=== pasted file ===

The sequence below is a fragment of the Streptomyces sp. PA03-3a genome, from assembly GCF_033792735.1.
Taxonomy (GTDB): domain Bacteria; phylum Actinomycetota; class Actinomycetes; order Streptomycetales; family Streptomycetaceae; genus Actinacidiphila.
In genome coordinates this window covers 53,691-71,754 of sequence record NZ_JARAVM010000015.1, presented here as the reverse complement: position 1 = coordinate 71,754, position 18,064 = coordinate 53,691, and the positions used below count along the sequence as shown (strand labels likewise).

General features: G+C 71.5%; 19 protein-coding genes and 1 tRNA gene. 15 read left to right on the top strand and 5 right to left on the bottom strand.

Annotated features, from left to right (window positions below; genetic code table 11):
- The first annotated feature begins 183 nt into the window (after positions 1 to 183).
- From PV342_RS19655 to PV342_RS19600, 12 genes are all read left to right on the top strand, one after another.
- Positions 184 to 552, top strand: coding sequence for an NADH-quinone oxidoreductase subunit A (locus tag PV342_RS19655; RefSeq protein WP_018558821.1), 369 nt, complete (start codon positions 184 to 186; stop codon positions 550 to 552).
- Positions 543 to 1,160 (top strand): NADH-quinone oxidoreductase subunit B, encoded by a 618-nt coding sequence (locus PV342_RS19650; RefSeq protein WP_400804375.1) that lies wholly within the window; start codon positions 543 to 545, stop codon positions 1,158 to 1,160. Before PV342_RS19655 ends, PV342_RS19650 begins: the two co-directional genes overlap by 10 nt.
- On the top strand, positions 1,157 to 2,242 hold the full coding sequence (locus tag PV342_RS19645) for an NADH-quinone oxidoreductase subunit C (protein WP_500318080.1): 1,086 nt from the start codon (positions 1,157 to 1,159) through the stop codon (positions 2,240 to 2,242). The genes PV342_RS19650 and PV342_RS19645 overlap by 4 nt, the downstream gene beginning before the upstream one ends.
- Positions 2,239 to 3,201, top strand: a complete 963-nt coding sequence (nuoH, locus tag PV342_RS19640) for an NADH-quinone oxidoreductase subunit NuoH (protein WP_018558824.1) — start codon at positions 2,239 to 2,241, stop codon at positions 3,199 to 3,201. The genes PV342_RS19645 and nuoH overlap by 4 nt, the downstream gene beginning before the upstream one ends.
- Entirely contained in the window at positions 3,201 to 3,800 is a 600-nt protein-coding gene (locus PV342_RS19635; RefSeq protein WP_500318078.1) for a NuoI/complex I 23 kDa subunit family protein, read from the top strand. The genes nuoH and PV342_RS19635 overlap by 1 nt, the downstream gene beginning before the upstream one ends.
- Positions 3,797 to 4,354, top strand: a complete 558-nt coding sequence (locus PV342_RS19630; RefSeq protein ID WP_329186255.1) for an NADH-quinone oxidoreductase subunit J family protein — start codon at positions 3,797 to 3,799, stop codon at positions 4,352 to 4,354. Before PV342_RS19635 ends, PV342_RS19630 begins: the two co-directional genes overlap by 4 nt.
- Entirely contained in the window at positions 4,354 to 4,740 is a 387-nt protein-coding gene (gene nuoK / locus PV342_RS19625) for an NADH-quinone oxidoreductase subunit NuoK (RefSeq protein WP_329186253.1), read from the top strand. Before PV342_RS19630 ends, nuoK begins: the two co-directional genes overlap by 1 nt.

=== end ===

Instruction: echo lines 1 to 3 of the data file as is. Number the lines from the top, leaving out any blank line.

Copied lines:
The sequence below is a fragment of the Streptomyces sp. PA03-3a genome, from assembly GCF_033792735.1.
Taxonomy (GTDB): domain Bacteria; phylum Actinomycetota; class Actinomycetes; order Streptomycetales; family Streptomycetaceae; genus Actinacidiphila.
In genome coordinates this window covers 53,691-71,754 of sequence record NZ_JARAVM010000015.1, presented here as the reverse complement: position 1 = coordinate 71,754, position 18,064 = coordinate 53,691, and the positions used below count along the sequence as shown (strand labels likewise).